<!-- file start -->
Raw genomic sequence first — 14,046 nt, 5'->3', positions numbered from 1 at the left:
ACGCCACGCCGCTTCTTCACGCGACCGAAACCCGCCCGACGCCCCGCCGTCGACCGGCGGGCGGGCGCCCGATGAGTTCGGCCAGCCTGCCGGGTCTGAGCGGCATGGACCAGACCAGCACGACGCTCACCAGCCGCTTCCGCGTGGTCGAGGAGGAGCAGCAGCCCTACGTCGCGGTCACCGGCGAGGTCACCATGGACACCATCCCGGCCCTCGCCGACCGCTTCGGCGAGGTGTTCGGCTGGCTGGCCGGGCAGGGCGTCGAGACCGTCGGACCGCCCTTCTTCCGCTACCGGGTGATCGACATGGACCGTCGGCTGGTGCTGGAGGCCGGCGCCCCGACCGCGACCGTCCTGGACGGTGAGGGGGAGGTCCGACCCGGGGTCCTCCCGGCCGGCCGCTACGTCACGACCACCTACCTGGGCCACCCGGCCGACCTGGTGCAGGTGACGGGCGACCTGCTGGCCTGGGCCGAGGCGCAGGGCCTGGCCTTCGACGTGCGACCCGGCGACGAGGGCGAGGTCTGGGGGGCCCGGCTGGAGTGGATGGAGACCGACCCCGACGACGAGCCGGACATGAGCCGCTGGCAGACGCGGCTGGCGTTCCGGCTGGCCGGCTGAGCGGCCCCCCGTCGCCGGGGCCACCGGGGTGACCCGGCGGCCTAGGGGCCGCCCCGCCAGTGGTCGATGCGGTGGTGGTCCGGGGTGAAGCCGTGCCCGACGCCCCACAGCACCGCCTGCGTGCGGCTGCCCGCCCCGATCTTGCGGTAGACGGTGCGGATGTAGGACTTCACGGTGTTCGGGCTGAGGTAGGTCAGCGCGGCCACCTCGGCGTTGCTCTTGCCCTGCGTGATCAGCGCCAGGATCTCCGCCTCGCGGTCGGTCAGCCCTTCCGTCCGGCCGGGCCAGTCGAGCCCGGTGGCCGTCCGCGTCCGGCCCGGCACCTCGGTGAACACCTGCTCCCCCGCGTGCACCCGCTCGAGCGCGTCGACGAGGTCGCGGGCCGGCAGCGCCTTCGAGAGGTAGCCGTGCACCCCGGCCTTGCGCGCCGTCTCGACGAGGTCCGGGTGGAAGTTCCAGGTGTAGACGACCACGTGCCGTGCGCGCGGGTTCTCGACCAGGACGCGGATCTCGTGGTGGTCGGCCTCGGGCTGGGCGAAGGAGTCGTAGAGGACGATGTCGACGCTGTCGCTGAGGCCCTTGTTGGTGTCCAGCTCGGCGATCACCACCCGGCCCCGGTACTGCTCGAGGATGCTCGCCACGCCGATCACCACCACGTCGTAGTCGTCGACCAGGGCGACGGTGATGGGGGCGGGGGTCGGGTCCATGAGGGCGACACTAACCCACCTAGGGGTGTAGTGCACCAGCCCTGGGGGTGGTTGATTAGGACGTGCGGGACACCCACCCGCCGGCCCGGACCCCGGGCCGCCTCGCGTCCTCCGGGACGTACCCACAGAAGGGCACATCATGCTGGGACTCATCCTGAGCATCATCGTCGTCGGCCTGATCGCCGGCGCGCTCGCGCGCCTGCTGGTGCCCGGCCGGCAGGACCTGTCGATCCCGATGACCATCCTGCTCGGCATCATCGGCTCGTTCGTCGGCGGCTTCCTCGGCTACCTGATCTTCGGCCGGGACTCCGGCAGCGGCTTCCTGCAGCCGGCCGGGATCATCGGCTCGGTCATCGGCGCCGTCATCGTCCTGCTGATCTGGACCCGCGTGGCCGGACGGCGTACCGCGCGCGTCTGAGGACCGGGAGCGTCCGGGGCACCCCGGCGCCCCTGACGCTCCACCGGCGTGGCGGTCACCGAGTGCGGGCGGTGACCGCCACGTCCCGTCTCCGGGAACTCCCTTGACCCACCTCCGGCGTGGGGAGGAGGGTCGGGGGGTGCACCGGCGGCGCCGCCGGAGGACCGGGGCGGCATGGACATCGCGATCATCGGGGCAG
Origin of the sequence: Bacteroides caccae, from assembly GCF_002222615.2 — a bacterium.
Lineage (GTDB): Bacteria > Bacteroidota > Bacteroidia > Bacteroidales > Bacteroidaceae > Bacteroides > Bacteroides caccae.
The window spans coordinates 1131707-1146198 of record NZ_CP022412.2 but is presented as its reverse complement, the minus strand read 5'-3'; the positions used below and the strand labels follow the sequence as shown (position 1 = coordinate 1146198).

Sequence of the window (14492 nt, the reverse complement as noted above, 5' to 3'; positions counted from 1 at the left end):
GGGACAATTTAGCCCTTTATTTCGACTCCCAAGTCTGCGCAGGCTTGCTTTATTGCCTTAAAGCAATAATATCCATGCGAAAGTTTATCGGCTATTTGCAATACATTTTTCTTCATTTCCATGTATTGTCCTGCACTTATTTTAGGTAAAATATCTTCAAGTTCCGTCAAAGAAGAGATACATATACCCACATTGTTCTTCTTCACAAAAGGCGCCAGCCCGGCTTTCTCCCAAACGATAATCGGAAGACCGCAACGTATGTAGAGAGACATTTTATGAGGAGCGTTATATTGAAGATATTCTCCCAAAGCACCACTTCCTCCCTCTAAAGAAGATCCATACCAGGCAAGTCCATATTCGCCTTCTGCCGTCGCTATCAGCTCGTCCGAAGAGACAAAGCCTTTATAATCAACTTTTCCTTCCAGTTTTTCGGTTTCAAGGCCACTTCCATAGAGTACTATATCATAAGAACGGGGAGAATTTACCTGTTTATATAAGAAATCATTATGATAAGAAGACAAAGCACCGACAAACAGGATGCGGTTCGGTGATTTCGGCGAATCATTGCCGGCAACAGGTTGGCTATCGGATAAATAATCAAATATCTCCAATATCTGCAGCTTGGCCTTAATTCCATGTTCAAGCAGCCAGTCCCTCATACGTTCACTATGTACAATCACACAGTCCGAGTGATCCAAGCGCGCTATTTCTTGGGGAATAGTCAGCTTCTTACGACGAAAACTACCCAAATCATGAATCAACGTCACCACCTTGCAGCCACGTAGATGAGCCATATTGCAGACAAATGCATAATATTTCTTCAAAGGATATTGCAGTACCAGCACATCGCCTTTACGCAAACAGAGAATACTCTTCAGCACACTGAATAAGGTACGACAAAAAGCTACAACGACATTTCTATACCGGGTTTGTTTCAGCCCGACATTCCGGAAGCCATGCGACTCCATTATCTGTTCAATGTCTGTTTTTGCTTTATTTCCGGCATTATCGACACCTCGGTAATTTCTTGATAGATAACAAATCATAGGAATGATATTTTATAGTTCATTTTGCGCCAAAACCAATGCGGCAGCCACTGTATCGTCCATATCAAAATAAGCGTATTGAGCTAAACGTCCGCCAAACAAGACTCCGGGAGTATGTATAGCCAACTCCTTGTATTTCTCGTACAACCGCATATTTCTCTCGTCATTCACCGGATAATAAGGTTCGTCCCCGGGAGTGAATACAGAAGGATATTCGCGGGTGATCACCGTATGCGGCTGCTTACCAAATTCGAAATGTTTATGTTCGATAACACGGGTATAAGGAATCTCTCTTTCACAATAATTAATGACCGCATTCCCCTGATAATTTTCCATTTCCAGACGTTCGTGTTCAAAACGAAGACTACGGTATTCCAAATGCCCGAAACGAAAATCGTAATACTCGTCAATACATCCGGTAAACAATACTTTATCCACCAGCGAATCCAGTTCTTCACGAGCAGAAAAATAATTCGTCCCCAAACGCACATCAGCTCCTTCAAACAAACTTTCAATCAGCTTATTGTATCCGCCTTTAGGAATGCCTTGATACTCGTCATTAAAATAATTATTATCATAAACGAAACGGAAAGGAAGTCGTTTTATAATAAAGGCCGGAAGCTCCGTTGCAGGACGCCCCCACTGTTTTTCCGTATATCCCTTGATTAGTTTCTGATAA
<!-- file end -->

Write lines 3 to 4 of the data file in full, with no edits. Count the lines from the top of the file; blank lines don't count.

Origin of the sequence: Bacteroides caccae, from assembly GCF_002222615.2 — a bacterium.
Lineage (GTDB): Bacteria > Bacteroidota > Bacteroidia > Bacteroidales > Bacteroidaceae > Bacteroides > Bacteroides caccae.